Michael Steel, a former spokesperson for Rep. John Boehner of Ohio, a former Republican speaker, said the party’s leaders should be working behind the scenes to calm dissent and keep members focused on building a platform and an argument for control.
“The top priority right now should be for everyone in the canoe to have their rifles pointing outward, not at each other,” Steel said. “And the focus should be on addition, not subtraction. That means keeping all the frogs in the wheelbarrow, even if some of those frogs are pretty ugly.”
Instead, Republicans are stepping on their own message. On Tuesday, CNN unearthed another video of Boebert from September, when she said she turned to Omar and referred to the “jihad squad,” again insinuating that she could be a suicide bomber.
Omar has said that no such confrontation occurred. During a call initiated by Boebert Monday — ostensibly to offer contrition — the situation only devolved further, as Boebert refused to apologize and instead demanded that Omar publicly ask forgiveness for “anti-American” comments.
Democrats were not the only ones who condemned Boebert’s behavior. Mace, a highly regarded newcomer and the first woman to graduate from the Citadel military college, appeared on CNN to say, “I have time after time condemned my colleagues on both sides of the aisle for racist tropes and remarks that I find disgusting, and this is no different than any others.”
Greene, who like Boebert is a favorite of Trump’s, criticized Mace on social media and on Steve Bannon’s broadcast, “War Room,” and condemned Republican leaders.
“They’re always all over us whenever we say or do anything, but it’s the Nancy Maces that should be called out,” Greene told Bannon. She added that she, not Mace, represented the Republican base, a comment seconded by others on the far right, including Rep. Paul Gosar of Arizona.
Rep. Peter Meijer, R-Mich., defended Mace.
“Nancy is a serious legislator who rolls up her sleeves and looks for solutions where they can be found, such as federal cannabis decriminalization, but also digs in and fights when progressives put politics above policy,” Meijer said. “I can’t think of a single credible thing those attacking her have even tried to accomplish.”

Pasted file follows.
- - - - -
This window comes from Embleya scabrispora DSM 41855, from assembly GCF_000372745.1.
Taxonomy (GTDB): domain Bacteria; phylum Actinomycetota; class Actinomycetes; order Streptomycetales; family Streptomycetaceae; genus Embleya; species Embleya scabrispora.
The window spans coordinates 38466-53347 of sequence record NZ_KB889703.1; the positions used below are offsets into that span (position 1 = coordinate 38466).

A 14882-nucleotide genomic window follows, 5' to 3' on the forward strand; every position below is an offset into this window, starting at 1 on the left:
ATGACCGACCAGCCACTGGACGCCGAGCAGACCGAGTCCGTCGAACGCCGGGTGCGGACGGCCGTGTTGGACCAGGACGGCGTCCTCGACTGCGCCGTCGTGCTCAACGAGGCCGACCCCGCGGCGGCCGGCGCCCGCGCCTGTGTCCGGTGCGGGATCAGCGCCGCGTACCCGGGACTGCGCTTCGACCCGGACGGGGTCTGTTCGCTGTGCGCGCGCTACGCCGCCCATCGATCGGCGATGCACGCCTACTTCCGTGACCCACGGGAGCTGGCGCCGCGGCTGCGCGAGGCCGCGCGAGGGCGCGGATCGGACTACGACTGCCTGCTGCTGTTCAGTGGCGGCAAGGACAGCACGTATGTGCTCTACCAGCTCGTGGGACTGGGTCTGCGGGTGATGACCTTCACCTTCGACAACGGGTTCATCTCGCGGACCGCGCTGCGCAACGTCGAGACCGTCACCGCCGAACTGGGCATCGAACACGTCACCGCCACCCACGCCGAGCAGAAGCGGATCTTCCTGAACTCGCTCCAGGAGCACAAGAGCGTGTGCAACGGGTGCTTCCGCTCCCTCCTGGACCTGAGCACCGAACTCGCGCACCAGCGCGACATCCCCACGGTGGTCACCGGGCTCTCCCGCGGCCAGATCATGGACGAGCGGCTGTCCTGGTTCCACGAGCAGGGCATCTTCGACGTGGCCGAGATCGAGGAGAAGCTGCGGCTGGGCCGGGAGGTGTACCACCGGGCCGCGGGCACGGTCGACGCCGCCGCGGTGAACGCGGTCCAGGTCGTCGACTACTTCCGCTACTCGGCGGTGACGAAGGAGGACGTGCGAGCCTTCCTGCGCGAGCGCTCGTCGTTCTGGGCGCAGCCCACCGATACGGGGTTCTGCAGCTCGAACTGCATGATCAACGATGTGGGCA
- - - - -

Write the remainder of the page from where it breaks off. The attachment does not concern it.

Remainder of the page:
Republican leaders were left pointing fingers at their Democratic counterparts, who they said had also taken no action against members who had crossed lines, whether through anti-Israel comments or exhortations to protesters that they said encouraged violence.
Hoyer did say that McCarthy reached out to him to say Boebert wanted to apologize to Omar, an overture that Hoyer said would not end well. He was proved correct.
McCarthy finds himself in a delicate position. He does not know how large a majority his party might win in November, especially since much of the redistricting has focused on shoring up incumbent advantages than creating more competitive races. A sweeping Republican win would allow him to write off the votes of his party’s fringe.
But if Republicans claim a narrow majority, McCarthy would need virtually all of the conference’s votes to claim the speakership, a prize he has sought for nearly a decade. The far right brought down Boehner in 2015, and Republican divisions over the prospects of McCarthy’s speakership sunk his last run for the post weeks later.
A handful of members, including Greene, have been cool to the idea of granting him the gavel should his party claim the majority.